Malti, an elephant calf who was born at the Calgary Zoo a year ago, has died from a virus few pachyderms have survived.
The Asian elephant showed symptoms of elephant herpesvirus earlier this week, and succumbed to the virus just one day after blood tests confirmed her condition, said heartbroken zoo officials on Saturday.
Malti woke up from a nap on Saturday afternoon, struggled to get up and then collapsed and died within a couple of minutes, said Laurie Herron, the zoo's communications director.
"Three of her six keepers were with her at the time and as you can imagine all of them are very so profoundly sad by this whole thing," she said.
"They were very attached to her. She was like a child to them and part of their family — part of our family at the zoo."
Elephant herpesvirus, a disease that leads to internal bleeding that can overwhelm the heart, has been responsible for the deaths of nearly a dozen young elephants in North American zoos over the past 20 years.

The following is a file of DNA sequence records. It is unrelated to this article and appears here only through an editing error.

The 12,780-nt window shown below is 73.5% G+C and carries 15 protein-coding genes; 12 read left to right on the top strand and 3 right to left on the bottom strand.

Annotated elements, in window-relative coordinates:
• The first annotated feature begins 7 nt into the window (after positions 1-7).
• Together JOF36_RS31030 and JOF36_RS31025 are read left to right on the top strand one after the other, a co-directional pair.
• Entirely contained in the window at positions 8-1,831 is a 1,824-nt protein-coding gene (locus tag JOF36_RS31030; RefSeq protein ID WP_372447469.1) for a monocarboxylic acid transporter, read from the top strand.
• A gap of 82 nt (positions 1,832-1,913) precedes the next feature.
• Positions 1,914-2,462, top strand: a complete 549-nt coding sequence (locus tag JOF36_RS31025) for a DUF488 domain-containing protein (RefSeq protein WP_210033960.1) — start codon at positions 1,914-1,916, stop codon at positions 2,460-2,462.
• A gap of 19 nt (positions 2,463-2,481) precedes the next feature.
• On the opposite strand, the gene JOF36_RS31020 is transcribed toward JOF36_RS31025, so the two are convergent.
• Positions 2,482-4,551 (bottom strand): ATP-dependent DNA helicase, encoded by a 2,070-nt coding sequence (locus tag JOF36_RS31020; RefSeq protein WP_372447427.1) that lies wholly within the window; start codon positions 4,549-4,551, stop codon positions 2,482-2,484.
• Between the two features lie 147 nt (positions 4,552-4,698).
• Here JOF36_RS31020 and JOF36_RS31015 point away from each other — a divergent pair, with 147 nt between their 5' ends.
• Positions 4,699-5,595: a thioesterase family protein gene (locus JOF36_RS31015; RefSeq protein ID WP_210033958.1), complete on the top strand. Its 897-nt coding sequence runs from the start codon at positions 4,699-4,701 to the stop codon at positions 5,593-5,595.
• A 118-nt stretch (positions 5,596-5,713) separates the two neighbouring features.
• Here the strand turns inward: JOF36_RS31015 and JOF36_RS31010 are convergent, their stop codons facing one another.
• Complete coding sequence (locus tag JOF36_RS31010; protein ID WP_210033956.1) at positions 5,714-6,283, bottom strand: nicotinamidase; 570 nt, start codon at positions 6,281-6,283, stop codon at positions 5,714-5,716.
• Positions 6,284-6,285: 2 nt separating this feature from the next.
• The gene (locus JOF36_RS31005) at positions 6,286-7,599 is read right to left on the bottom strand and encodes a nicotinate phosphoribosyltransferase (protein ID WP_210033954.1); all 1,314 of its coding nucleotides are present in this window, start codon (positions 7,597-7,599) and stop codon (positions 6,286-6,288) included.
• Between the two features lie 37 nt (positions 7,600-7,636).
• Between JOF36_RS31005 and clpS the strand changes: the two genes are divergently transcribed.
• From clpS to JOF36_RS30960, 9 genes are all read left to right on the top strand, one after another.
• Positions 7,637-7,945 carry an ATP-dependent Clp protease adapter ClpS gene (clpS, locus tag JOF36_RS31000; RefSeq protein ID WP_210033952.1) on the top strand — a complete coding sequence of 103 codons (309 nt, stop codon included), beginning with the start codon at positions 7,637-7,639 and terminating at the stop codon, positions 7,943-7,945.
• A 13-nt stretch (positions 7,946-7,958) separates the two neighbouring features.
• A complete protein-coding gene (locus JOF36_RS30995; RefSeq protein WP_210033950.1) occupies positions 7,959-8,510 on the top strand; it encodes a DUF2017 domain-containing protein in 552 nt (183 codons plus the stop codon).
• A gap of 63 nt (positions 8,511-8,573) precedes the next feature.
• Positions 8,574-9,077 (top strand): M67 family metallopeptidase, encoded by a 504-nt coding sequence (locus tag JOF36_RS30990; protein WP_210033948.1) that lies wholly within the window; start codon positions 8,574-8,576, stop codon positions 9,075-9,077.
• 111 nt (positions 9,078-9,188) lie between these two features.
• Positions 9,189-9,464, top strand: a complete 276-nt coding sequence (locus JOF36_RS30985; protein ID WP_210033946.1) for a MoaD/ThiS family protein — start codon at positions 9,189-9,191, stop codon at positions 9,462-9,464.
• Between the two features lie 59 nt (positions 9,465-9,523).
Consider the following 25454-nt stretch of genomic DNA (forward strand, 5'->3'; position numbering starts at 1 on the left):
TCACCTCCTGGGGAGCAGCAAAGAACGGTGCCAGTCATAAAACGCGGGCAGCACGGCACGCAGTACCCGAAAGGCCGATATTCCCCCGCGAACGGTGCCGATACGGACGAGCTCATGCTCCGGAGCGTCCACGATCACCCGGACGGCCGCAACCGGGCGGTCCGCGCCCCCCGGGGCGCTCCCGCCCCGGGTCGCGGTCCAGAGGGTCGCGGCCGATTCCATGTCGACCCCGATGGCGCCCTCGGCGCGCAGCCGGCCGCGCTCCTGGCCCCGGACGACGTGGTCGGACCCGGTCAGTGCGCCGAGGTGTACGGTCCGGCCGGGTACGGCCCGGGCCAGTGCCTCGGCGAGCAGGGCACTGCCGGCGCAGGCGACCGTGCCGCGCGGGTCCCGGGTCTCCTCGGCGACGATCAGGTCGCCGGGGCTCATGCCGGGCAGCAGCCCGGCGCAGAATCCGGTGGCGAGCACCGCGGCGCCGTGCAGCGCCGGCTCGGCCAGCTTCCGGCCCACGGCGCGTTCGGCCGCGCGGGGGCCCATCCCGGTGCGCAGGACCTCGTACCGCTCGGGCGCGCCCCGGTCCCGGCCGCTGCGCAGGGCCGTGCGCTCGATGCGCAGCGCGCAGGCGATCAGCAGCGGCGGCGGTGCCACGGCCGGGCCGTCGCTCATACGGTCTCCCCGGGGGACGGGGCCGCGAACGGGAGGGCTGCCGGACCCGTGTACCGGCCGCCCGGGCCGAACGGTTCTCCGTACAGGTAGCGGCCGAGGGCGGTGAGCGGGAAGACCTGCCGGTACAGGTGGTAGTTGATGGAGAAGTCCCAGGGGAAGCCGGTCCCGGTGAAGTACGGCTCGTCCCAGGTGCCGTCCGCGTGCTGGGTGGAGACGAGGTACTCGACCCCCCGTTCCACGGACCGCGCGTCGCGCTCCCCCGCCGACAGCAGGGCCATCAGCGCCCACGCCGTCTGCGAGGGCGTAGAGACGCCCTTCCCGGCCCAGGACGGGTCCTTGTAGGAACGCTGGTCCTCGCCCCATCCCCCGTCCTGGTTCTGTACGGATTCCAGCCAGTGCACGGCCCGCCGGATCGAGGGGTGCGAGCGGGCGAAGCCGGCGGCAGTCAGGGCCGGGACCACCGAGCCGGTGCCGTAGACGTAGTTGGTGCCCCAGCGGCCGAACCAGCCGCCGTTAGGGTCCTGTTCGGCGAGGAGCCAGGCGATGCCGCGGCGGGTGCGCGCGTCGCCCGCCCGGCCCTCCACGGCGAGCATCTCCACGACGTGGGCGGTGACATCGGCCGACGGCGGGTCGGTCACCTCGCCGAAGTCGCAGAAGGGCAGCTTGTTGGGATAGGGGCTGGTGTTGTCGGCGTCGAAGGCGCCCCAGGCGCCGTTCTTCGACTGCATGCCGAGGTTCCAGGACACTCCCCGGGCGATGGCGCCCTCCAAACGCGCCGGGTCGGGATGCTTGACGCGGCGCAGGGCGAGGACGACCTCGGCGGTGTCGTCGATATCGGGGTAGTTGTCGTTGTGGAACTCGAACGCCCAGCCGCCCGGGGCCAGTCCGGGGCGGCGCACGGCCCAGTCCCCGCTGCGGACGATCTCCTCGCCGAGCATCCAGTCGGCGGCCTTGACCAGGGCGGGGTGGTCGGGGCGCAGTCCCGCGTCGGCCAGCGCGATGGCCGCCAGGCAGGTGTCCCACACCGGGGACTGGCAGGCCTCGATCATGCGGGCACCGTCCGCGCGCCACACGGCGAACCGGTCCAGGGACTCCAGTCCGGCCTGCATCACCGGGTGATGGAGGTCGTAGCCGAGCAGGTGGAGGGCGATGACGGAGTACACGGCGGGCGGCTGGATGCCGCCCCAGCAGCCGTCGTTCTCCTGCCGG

Only four elephants have survived elephant herpesvirus with early treatment. The virus has been known to kill animals within a week of infection.
Because the virus is specific to species, it's likely that Malti contracted it from one of the four adult elephants, said zoo officials.
Adult elephants have more resistance to the disease and can carry it without being noticeably ill. There is no evidence of transfer of the virus to people or to other non-elephant species.
"We can only hope we will learn something from Malti's case that will benefit the research into this disease to help save other elephants in the future," said Cathy Gaviller, director of conservation, research and education at the Calgary Zoo.
Other animal deaths in recent years
Zoo officials have been struggling with the deaths of various animals in recent years.
Four years ago, Malti's mother, Maharani, rejected a calf who later died.
In May, 41 of 43 stingrays at the zoo's touch-tank mysteriously died. Various tests could not determine their cause of death.
In November 2007, a hippo died after a 29-hour road trip to the Calgary Zoo from the Denver Zoo in a climate-controlled truck. It's believed the animal lay in one position in her crate for too long, damaging muscles that released toxins into her system.